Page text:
18. If this were a 1996 Convention case, I take the view that the scale of delay in mounting the proceedings – three years – coupled with the exceptionally strong wishes and feelings expressed by the children would in fact bring this case within the ground of non-recognition at Article 23(2)(d), but this is not a 1996 Convention case. It is a case governed by the protocol which is expressed in much less adamantine, prescriptive language. The protocol merely talks in terms of the court not ordinarily exercising jurisdiction other than to order a return in the circumstances with which I am confronted. Plainly, there are circumstances where the court can extraordinarily exercise jurisdiction and, in my judgment, where there has been a scale of delay that would amount to a ground of non-recognition under the 1996 Hague Convention, then that extraordinary step should be taken.

    19. In my judgment, the extent of the delay since the original custody order before the father mounted his application is, of itself, fatal to an application for a summary return of the children to Pakistan. That position is fortified exceptionally by the strength of the children's wishes and feelings. I do not discount the possibility that those wishes and feelings may be the product of influence by the mother, although, in fact, she struck me as a rather non-didactic person. However, whatever the terrain from which those wishes and feelings spring, I am quite sure that when taken together with the delay, this is a case where the father's application should not be granted and should be dismissed. My formal order will therefore record no more than that the father's application is dismissed. The location order will similarly be dismissed and the passports of the mother and the children will be returned to them.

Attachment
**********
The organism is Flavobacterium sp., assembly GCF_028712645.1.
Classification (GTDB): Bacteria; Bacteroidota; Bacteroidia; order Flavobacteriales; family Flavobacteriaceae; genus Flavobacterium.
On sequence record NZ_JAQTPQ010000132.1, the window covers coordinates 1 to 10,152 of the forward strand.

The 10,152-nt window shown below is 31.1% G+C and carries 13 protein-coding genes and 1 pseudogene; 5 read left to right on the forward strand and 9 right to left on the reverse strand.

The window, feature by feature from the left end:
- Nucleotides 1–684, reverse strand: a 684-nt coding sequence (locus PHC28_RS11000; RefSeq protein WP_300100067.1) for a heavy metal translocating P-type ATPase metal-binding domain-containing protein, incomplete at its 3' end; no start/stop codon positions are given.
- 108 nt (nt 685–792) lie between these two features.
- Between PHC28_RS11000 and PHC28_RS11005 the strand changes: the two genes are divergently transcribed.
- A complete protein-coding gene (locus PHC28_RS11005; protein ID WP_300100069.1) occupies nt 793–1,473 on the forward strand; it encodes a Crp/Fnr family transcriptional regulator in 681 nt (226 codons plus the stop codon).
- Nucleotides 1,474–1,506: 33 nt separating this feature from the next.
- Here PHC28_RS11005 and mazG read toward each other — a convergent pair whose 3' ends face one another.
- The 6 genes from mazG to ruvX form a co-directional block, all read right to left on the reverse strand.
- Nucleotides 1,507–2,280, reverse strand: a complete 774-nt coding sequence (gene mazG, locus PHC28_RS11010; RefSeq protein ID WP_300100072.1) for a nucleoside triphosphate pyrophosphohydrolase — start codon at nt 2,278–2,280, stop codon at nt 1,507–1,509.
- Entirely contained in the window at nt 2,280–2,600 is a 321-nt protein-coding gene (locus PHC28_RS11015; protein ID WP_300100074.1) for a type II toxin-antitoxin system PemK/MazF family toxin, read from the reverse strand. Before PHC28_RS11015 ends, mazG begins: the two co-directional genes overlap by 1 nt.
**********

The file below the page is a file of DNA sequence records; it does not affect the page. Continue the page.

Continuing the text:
20. I indicated at the beginning of this judgment my disquiet at the disturbing state of affairs where these children are growing up without any paternal contribution or influence whatsoever. I am expecting to hear from Miss Grundy as to what small initial steps the mother would support to begin the process of reconciliation between these children and their father.

    21. Miss Grundy has asked in her document that the mother be permitted to disclose the report of Mr Power to the children's school. That has not been discussed with me and I will now hear from her as to the reason for that request.

    [Discussions follow regarding Mr Power's report]

    22. The mother has signified that she will provide the father with her email address, that he may use that to communicate with his children not more than once a month and, specifically in relation to the girls, can do so on their birthdays on, respectively, 3rd January and 1st February. She will agree to use her best endeavours to encourage the children to reply to the father and by this means, these small first steps, I would like to think that the beginnings of a rapprochement between this father and these children can be achieved. I emphasise the importance in the psychological development of these children of having paternal influence. My order will also record that a copy of my judgment should be obtained by the mother, certifying my opinion that it is a reasonable disbursement or charge on her legal aid certificate.

    [Judgment ends]

Judgment, published: 20/01/2015


Published: 20/01/2015